In the face of government and citizens’ rising concern over climate change, vehicle emission regulations around the world are tightening, especially in Europe. In our latest business intelligence report, we forecast that carmakers will face hefty fines under tightening vehicle emission targets, driven largely by factors outside their control.


In our latest report, “Climate Change vs. Carmakers”, we see the problem as one between balancing the huge costs of fines with the high costs of complying with emissions targets. “If OEMs do nothing to bring down emissions, those OEMs selling into the EU market face crippling fines collectively of as much as €25bn ($27.5bn) per year, which is equivalent to OEMs’ entire Eurozone automotive profits, wiping out their already slim operating margins,” said Daniel Harrison, author of the report and automotive analyst at Automotive from Ultima Media.

“However, to fully meet the emissions targets requires huge compliance costs of around €12bn per year for the OEMs to fit the extra vehicle technology required to bring down emissions. Inevitably the reality is going to be a trade-off between fully paying the fines and full compliance. Ultimately, each OEM will be somewhere on that continuum.”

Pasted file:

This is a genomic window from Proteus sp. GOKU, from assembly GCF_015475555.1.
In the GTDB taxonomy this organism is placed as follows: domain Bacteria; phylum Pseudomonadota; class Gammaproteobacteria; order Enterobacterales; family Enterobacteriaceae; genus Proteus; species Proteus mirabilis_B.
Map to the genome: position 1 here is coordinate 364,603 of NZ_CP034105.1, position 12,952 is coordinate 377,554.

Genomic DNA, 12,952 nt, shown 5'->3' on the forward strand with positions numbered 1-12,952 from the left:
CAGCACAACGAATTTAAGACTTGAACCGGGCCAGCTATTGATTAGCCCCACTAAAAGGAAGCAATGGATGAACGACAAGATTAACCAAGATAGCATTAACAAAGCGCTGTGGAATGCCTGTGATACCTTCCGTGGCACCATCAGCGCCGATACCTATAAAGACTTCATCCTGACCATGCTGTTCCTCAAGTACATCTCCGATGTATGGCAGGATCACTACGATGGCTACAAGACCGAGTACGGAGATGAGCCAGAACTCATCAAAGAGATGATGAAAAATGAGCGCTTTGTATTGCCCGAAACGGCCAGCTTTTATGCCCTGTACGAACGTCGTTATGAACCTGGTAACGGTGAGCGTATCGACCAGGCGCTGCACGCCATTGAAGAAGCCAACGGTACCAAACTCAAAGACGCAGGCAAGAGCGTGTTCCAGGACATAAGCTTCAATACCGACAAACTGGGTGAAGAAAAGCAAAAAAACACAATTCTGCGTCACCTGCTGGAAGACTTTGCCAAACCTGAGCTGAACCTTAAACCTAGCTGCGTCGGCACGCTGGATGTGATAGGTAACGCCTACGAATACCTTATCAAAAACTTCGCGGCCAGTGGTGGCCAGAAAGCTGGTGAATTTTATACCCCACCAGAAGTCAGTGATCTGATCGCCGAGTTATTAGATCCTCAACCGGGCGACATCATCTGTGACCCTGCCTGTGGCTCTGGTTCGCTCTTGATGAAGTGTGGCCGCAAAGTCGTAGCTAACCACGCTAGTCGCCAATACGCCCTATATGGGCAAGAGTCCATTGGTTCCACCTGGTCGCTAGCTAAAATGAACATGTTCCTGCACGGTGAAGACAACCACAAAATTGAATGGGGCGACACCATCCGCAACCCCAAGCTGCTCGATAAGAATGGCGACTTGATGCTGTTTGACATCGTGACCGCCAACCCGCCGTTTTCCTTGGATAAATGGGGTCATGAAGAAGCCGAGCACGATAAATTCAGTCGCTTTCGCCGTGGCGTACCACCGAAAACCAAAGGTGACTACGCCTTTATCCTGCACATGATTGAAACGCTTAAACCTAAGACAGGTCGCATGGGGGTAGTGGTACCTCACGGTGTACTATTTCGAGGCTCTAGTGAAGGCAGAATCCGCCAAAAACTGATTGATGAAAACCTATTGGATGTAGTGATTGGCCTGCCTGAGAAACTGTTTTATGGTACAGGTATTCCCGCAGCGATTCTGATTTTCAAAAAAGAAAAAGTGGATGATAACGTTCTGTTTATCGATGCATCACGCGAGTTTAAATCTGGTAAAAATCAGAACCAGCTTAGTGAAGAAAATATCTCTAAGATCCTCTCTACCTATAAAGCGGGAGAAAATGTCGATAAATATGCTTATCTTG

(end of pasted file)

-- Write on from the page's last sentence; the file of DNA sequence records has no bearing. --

However, OEMs do not have the power to control where they end up on that continuum.

For example, targets are individual to each OEM and based upon the fleet average weight of vehicles actually sold and registered. A strong sales trend continues towards larger cars such as SUVs and crossovers that tend to emit more CO2. While OEMs can influence model offerings and sales strategies, few will ignore the will of their customers.

Government policy is also likely to play as great a role in consumer decisions over buying electric vehicles as OEM investments in technology. That includes the degree of subsidies and incentives they might offer, tax levels set for petrol and diesel vehicles, or the implementation of low-emission zones. Local government and third party private sector providers also play a bigger role than OEMs in rolling out charging infrastructure.

In view of these and other factors outside of OEMs’ control, we are sceptical of those commentators and automotive executives who confidently state that OEMs will “definitely meet the targets”.

Our analysis looks at the investment in low-emission vehicles and product launches, their emissions trajectory, traction in low-emission vehicles and alliances in battery and powertrain technologies. While we forecast that most of the OEMs will nearly meet the EU targets, many will still face substantial fines, albeit at the low end of some other estimates.

The costs of these fines will have a profound impact upon OEM margins and cash flow. As many executives in the industry rightly complain, this money could be better spent by the OEMs in further developing low-emission technologies to meet targets.

Ultima Media’s full report is available for download here